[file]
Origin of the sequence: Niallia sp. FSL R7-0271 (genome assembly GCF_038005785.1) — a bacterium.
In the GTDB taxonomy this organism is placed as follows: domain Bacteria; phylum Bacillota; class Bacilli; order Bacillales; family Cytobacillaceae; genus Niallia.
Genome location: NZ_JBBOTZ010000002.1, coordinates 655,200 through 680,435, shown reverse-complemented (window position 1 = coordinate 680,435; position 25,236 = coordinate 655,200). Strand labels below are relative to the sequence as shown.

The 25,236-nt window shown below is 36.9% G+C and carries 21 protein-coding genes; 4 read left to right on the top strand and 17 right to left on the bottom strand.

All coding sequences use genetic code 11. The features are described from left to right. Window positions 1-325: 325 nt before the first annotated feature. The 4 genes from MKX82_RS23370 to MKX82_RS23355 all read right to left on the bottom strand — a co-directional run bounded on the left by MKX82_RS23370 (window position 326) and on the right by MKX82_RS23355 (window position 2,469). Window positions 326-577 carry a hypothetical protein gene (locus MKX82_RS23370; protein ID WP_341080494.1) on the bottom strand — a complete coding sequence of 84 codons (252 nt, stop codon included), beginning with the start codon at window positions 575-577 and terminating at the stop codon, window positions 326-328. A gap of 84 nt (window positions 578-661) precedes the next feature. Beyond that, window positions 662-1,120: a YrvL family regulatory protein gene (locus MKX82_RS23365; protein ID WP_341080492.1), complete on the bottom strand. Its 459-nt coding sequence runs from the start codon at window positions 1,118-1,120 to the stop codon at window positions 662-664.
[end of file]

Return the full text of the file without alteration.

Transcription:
Origin of the sequence: Niallia sp. FSL R7-0271 (genome assembly GCF_038005785.1) — a bacterium.
In the GTDB taxonomy this organism is placed as follows: domain Bacteria; phylum Bacillota; class Bacilli; order Bacillales; family Cytobacillaceae; genus Niallia.
Genome location: NZ_JBBOTZ010000002.1, coordinates 655,200 through 680,435, shown reverse-complemented (window position 1 = coordinate 680,435; position 25,236 = coordinate 655,200). Strand labels below are relative to the sequence as shown.

The 25,236-nt window shown below is 36.9% G+C and carries 21 protein-coding genes; 4 read left to right on the top strand and 17 right to left on the bottom strand.

All coding sequences use genetic code 11. The features are described from left to right. Window positions 1-325: 325 nt before the first annotated feature. The 4 genes from MKX82_RS23370 to MKX82_RS23355 all read right to left on the bottom strand — a co-directional run bounded on the left by MKX82_RS23370 (window position 326) and on the right by MKX82_RS23355 (window position 2,469). Window positions 326-577 carry a hypothetical protein gene (locus MKX82_RS23370; protein ID WP_341080494.1) on the bottom strand — a complete coding sequence of 84 codons (252 nt, stop codon included), beginning with the start codon at window positions 575-577 and terminating at the stop codon, window positions 326-328. A gap of 84 nt (window positions 578-661) precedes the next feature. Beyond that, window positions 662-1,120: a YrvL family regulatory protein gene (locus MKX82_RS23365; protein ID WP_341080492.1), complete on the bottom strand. Its 459-nt coding sequence runs from the start codon at window positions 1,118-1,120 to the stop codon at window positions 662-664.